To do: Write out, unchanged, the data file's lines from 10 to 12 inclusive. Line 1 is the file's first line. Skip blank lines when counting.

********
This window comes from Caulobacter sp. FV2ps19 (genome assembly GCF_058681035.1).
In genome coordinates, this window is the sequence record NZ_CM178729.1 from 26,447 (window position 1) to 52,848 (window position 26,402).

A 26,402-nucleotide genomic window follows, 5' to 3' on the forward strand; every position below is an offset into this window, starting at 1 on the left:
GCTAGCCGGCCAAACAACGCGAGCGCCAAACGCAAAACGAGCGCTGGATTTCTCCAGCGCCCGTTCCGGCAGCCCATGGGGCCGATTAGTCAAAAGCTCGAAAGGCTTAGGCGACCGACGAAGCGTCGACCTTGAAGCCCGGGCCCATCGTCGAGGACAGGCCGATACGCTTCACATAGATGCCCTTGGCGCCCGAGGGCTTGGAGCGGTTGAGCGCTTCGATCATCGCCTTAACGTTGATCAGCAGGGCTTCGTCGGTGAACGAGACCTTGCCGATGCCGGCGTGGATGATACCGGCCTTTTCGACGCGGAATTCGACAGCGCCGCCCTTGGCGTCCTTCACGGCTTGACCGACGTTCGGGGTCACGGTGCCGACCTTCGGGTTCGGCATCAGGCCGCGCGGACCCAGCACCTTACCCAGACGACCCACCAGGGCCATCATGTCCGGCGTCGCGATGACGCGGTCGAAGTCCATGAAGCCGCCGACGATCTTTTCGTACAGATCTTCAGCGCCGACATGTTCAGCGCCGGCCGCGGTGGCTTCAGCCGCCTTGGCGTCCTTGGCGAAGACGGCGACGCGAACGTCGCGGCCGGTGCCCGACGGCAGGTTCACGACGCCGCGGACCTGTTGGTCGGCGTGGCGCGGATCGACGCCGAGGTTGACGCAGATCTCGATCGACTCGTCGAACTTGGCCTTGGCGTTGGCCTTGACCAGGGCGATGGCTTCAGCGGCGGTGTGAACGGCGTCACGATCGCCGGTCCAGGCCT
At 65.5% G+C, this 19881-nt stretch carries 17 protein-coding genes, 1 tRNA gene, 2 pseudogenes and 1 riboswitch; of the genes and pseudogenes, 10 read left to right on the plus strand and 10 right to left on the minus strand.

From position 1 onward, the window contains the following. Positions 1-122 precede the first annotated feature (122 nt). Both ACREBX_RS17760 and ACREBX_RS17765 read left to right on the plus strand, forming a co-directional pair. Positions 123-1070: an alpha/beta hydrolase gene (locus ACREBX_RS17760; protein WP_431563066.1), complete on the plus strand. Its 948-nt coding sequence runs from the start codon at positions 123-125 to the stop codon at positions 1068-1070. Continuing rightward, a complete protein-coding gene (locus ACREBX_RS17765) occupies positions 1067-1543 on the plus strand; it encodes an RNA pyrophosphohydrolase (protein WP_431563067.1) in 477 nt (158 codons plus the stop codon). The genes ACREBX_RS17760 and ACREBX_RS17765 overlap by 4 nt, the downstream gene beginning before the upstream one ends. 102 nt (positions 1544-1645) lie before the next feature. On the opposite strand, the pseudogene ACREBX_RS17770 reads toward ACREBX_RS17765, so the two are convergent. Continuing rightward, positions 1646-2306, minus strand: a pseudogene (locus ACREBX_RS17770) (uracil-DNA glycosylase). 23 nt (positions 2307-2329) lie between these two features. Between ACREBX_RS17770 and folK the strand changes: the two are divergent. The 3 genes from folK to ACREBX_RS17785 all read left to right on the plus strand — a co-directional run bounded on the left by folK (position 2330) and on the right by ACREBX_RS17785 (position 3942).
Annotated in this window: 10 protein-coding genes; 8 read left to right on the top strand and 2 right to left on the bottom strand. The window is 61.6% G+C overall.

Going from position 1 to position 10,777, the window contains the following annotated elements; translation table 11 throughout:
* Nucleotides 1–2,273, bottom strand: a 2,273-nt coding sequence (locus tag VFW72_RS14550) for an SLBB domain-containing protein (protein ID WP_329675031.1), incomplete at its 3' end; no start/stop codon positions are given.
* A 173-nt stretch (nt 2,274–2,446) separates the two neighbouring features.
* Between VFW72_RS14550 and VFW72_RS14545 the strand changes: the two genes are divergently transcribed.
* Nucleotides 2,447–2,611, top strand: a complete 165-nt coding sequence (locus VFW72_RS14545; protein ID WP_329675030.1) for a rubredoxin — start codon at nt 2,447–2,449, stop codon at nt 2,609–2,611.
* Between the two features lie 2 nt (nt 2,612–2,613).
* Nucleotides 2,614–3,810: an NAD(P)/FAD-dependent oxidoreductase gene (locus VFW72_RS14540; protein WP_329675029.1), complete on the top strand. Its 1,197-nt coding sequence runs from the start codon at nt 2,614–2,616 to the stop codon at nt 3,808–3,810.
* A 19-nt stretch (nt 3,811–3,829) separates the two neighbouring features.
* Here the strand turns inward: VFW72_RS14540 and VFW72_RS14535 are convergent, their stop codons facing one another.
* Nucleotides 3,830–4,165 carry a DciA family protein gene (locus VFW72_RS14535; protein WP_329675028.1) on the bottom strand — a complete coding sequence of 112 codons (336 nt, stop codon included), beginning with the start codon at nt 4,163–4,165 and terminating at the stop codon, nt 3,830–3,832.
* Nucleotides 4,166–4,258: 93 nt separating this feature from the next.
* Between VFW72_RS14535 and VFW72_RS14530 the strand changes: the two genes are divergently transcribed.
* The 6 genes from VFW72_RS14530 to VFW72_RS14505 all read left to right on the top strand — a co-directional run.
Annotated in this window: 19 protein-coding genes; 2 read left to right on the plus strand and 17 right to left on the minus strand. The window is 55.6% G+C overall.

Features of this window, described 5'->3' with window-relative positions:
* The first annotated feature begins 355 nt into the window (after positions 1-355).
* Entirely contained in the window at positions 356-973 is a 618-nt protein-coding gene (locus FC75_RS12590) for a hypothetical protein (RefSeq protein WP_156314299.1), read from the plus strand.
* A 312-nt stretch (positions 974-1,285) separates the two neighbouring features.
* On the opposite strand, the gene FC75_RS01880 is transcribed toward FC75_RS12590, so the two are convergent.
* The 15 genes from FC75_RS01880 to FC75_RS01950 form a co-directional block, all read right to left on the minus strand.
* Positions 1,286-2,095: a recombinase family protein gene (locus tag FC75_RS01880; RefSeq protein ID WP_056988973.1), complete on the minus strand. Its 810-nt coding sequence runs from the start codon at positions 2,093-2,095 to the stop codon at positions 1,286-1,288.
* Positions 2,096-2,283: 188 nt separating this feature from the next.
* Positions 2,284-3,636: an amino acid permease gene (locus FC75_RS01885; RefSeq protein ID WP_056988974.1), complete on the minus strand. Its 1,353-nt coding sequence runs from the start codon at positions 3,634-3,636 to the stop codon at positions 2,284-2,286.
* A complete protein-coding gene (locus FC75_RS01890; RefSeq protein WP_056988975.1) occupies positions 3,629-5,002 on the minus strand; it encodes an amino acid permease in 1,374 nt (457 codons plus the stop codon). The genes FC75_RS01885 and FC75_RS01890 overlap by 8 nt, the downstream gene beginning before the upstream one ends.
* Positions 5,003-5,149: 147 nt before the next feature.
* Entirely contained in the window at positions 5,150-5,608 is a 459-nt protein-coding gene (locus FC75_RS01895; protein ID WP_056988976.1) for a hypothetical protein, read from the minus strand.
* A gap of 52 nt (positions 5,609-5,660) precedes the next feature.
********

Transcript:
* A 173-nt stretch (nt 2,274–2,446) separates the two neighbouring features.
* Between VFW72_RS14550 and VFW72_RS14545 the strand changes: the two genes are divergently transcribed.
* Nucleotides 2,447–2,611, top strand: a complete 165-nt coding sequence (locus VFW72_RS14545; protein ID WP_329675030.1) for a rubredoxin — start codon at nt 2,447–2,449, stop codon at nt 2,609–2,611.